Dirty Detox

One product the Salvation Army pushes in its drug rehab is Seroquel.

In exchange, Astra Zeneca gives the local Salvation Army huge amounts of free Seroquel and other prizes.

Naltrexone on the other hand, an addiction medicine, was never mentioned to clients. I was specifically forbidden from letting clients have a brochure printed by a Salvation Army office in another state about Naltrexone.

  • The Salvation Army's Detox unit was literally covered with Seroquel advertisements. A person could not stand in Detox without seeing some kind of ad for "Seroquel". Detox had a Seroquel clock, a Seroquel circular rack, Seroquel clipboards, pens, notepads etc.
  • Our love for Seroquel (which is not even an addiction med) was entirely the result of "incentives" given to Salvation Army Clitheroe by Astra Zeneca (the pharmaceutical company that markets Seroquel).
  • The Salvation Army Human Resources director tried to defend Clitheroe's policy, suggesting there was a staff psychiatrist who decided which drugs were appropriate. Click here (audio file). (There was no staff psychiatrist, just a physician's assistant who came in a few hours a week. See here)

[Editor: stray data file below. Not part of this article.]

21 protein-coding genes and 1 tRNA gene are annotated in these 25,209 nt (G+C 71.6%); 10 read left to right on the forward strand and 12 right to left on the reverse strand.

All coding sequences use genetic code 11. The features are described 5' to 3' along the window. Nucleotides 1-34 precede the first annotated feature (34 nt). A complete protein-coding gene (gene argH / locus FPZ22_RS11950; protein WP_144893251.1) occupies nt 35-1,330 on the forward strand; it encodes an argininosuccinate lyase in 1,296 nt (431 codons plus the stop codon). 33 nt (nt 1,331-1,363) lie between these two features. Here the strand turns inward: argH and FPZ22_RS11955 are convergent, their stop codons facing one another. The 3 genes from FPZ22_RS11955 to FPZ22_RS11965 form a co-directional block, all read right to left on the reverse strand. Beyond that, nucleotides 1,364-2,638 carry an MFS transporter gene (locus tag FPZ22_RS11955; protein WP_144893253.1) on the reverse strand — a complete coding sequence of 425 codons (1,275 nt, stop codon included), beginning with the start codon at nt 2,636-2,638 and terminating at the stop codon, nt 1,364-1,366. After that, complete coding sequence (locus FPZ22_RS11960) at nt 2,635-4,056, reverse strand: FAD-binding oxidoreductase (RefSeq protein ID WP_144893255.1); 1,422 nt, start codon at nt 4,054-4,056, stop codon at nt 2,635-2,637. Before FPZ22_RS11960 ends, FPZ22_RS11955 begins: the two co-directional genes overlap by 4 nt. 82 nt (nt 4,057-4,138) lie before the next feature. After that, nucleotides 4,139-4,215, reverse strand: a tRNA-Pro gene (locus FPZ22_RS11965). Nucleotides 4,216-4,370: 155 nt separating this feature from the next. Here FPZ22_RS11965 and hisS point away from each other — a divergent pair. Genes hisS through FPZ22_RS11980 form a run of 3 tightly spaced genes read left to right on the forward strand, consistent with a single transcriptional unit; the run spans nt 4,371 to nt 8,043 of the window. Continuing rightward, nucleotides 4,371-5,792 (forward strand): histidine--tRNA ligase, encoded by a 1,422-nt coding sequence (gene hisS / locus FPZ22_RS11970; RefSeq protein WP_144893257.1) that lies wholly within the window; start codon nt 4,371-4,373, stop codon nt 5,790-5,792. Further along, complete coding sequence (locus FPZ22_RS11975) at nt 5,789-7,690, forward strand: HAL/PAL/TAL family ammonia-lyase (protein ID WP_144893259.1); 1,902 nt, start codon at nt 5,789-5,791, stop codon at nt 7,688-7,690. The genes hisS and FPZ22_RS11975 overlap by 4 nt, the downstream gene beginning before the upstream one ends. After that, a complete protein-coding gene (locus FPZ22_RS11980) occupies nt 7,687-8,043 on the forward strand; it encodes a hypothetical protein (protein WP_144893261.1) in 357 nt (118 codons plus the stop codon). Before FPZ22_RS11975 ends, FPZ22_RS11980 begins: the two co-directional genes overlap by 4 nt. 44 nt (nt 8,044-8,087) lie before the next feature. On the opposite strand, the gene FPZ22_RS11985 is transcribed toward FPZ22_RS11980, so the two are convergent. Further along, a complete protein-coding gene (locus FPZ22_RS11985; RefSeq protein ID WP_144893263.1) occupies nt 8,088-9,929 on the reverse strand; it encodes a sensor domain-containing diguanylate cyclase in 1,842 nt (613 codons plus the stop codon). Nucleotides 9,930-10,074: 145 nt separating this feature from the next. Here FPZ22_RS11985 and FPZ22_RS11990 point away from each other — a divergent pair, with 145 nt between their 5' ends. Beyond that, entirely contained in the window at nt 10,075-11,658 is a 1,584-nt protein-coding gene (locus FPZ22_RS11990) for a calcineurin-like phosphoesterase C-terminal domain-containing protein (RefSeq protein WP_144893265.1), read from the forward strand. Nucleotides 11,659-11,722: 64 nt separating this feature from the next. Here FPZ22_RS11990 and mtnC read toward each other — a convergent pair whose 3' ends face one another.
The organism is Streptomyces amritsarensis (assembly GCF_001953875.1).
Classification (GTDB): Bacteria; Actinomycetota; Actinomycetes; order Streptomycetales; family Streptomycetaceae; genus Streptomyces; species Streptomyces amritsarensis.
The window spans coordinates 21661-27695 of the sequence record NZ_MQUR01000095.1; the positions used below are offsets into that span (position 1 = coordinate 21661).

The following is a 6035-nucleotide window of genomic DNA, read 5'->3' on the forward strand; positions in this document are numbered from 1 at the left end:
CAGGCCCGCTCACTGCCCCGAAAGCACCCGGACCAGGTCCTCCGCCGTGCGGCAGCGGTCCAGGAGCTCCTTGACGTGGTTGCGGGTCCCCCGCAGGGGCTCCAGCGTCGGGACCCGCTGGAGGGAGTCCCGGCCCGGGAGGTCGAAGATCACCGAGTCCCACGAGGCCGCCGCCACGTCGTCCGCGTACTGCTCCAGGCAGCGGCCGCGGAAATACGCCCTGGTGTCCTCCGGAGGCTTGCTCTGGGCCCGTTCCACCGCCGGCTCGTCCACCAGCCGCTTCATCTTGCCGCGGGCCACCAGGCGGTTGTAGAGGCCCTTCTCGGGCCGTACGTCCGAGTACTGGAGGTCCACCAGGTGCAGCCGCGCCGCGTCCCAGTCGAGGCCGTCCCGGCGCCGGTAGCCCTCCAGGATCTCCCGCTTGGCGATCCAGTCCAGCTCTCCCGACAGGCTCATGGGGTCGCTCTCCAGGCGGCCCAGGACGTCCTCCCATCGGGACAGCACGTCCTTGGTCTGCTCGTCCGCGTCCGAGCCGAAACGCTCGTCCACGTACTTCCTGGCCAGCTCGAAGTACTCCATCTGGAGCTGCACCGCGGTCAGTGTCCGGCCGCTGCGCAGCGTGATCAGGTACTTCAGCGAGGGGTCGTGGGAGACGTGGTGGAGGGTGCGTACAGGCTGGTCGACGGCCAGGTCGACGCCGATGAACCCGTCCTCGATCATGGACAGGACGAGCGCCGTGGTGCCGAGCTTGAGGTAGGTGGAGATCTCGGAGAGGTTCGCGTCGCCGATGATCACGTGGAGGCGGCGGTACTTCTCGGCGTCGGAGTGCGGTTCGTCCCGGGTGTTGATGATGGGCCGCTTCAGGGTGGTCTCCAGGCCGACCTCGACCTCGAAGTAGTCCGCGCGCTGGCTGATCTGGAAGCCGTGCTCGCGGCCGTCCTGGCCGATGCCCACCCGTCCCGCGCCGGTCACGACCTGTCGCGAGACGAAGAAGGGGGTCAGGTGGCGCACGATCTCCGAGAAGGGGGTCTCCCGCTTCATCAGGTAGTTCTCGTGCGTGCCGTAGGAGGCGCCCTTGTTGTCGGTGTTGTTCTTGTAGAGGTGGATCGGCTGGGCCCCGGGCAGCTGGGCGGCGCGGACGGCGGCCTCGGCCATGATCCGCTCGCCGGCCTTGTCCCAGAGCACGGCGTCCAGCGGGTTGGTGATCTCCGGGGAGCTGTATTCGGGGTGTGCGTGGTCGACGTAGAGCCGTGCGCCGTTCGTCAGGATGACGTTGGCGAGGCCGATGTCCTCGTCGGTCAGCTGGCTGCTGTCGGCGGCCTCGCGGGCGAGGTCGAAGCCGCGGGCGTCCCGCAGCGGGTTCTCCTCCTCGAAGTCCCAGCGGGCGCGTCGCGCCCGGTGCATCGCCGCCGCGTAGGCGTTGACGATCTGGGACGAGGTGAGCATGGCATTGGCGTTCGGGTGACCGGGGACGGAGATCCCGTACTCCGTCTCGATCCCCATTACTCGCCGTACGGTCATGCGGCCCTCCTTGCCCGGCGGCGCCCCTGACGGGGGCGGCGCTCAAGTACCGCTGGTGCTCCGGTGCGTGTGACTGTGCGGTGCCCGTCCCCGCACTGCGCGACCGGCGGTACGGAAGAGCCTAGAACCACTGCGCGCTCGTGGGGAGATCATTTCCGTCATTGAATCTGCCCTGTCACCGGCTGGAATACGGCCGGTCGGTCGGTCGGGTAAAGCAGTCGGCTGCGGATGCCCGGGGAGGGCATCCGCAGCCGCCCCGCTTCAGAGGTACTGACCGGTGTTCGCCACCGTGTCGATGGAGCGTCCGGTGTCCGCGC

• Was several thousand dollars a month worth of Seroquel (and a boatload of trinkets) really that necessary to Salvation Army finances?

Medline info on Seroquel (click here)
Medline info on Naltrexone (click here)

Why would Salvation Army Clitheroe discourage Naltrexone?

Many people who work in addictions feel that people who are addicted have a moral flaw that causes their addiction. A common (but seldom spoken) sentiment is that addictions are an opportunity to force a person (i.e., an addict) into a "moral" lifestyle.

If you just gave a pill to an addict or alcoholic you would have no opportunity to "teach proper living" or "save their soul".

Another important factor is that promoting Naltrexone would reduce the percentage of clients at Salvation Army Clitheroe who are insured. Although the Salvation Army gets millions of dollars in grants for Clitheroe, they supplement that by charging insured clients for treatment. If Naltrexone were encouraged, most of the people who would use it would be those who have insurance. The result would be an increase in the number of uninsured people in conventional rehab.